As Joachim explains, this is a problem that affects many different disciplines and areas of thought. While this means it is a daunting challenge to address, it is also our most urgent crisis to solve.
Terreform One’s strategy is simple: “Everything we do involves the living organism. So when it comes to materials or how we approach architecture, we perform research that directly involves a living organism. We are in the service of making sure this particular organism is thriving in the architected environment that we provide for them.”
Joachim has carved out his niche after working for what most would consider “traditional” architecture firms. He spent time in the offices of Frank Gehry and I.M. Pei, but began his research trajectory in a research fellowship with Moshe Safdie. “We would ask ques- tions like, ‘What is a tall building?’” says Joachim. “It’s so simple, and you look through this massive wall of knowledge, and you try to find out what is that missing brick and how can you solve it?”
Terreform One’s practice is predicated on the same kind of research methodology: A research project will begin with the hard questions, the team will educate itself as much as possible, and then the team will bring in experts of all kinds to further develop the approach.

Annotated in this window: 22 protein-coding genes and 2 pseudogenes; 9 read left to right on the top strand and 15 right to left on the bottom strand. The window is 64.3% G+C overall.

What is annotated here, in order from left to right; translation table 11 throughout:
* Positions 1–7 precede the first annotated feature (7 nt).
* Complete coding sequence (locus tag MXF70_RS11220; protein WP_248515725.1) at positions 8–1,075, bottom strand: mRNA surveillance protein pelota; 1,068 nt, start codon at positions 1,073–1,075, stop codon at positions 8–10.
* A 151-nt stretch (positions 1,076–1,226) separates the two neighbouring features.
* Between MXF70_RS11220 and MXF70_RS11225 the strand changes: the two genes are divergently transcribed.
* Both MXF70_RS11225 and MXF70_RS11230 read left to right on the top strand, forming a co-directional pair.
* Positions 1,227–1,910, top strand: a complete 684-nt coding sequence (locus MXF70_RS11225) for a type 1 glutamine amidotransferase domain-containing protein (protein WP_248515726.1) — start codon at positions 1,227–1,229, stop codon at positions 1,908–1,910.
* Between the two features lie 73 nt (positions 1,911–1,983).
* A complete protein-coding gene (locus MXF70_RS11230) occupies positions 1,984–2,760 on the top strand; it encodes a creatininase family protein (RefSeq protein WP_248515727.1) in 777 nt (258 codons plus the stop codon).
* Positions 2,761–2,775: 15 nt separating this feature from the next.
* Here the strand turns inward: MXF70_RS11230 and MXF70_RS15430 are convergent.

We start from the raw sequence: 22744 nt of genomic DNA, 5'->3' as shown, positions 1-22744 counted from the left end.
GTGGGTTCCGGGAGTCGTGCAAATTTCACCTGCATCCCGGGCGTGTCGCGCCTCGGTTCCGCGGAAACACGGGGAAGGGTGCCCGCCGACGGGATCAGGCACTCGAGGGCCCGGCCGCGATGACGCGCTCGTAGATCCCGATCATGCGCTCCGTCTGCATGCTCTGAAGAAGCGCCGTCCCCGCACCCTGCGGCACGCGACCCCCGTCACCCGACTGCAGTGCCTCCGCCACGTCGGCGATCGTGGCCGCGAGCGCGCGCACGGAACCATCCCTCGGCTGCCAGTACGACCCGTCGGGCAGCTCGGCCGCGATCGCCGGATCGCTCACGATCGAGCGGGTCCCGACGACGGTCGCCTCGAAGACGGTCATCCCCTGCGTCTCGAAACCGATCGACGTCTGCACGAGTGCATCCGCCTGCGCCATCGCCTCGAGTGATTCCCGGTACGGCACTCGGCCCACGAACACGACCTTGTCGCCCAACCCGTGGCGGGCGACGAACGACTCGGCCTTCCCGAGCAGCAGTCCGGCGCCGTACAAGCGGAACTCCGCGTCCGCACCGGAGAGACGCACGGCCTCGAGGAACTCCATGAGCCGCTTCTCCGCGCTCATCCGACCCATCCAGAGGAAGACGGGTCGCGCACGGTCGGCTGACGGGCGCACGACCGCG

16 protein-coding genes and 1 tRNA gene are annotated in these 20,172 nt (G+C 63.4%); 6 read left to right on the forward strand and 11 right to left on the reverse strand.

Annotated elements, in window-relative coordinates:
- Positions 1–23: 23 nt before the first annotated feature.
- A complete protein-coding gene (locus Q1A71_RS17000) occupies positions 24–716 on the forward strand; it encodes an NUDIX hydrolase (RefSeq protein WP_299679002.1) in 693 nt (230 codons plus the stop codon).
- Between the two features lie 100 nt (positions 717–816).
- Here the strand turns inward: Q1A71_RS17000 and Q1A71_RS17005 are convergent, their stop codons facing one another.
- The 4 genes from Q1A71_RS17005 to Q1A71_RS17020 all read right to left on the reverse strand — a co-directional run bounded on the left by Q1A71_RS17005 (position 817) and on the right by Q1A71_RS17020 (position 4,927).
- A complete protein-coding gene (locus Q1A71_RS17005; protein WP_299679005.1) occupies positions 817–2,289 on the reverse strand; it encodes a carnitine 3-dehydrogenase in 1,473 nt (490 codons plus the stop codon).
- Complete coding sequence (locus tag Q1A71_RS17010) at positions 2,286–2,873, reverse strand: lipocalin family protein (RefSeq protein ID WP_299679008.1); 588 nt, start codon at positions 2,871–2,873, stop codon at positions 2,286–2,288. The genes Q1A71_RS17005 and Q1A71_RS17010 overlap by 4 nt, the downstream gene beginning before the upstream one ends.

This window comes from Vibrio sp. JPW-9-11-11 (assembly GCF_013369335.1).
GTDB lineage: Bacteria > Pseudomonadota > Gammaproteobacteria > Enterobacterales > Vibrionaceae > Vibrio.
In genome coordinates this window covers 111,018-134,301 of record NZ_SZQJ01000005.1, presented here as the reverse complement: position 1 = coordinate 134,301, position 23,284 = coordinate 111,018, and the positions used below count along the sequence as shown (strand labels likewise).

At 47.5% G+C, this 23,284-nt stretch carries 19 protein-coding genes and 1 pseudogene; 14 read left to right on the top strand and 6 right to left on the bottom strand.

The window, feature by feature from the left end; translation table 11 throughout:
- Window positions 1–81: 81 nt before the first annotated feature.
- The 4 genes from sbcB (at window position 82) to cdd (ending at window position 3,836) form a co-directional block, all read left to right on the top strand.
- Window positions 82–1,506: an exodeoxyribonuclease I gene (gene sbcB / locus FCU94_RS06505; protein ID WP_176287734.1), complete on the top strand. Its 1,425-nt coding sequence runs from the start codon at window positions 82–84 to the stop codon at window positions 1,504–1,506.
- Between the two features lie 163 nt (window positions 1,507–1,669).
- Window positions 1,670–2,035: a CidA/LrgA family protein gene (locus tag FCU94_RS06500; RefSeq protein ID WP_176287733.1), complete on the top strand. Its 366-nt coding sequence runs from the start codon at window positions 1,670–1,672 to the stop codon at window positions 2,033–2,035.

While research is Terreform One’s primary occupation, its expertise has resulted in design commissions. For a new project in New York, an eight-story commercial building on Cleveland Place, the client requested an ecological approach. While initially hesitant about taking on a commercial design project, Joachim and his team saw it as an opportunity to create a safe habitat for the Monarch butterfly, which is native to New York, but increasingly disappearing.
“We thought that would be a great semiotic to project at a building in New York City,” says Joachim. With a semi-enclosed but porous double-skin, the building will offer spaces for caterpillar nurseries, milkweed growth, and production; storage areas for chrysalides; and places for adult butterflies to mate. The building will also include pollinated gardens on the roof, an education center, and courtyards to further serve as sanctuaries for the butterflies. For this project, “the monarch was our client,” explains Joachim.
Certainly, not every firm has the resources to invest in a dedicated R&D team, but the value of research and development, especially when brought in-house, is clear. It offers an increased level of control over every detail of a project, allowing custom design solutions that can be more consciously developed. And it expands the skill set and voice of the architect, both for building projects and as a key player in the future of the city. As Desbiens suggests, the advantages of research within practice may even offer value on a disciplinary level: “There is a lot of room for investigation into how architects do their work—looking at our own creative process and how we generate ideas, seeing how projects change over time, and learning from past projects.”